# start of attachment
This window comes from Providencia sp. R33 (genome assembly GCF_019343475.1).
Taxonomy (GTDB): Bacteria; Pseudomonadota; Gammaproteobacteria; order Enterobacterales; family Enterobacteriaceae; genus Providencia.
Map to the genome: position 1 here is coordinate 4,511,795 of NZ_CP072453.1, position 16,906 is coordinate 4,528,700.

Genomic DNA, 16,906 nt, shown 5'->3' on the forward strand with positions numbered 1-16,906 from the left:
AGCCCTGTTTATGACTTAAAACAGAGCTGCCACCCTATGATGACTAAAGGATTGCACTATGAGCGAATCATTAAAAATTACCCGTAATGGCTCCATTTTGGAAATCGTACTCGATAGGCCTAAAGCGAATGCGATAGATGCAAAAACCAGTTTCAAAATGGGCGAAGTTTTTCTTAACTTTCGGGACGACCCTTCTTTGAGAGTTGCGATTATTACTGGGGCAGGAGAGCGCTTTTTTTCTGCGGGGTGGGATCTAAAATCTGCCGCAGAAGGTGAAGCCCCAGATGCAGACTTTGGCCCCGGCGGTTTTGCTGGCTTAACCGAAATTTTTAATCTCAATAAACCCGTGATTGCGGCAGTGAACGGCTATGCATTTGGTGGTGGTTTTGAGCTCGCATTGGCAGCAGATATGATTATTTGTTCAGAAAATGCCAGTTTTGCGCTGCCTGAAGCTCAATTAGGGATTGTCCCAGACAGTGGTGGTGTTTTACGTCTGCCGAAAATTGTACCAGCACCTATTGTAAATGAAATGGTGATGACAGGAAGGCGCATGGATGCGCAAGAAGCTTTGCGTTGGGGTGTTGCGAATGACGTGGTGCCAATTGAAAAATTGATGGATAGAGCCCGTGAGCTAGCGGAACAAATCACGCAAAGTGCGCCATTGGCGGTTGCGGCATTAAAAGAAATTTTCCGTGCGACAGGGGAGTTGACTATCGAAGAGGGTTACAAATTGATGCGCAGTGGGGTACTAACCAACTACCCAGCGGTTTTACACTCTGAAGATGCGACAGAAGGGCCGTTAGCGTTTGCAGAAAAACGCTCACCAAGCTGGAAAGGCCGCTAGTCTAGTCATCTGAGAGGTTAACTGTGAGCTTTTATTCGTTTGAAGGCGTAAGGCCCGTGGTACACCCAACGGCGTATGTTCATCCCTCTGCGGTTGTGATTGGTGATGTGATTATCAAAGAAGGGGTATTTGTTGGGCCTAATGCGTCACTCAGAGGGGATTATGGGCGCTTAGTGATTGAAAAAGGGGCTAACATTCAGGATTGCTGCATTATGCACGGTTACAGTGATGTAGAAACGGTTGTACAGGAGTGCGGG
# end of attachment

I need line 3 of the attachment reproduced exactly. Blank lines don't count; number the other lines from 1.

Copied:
Map to the genome: position 1 here is coordinate 4,511,795 of NZ_CP072453.1, position 16,906 is coordinate 4,528,700.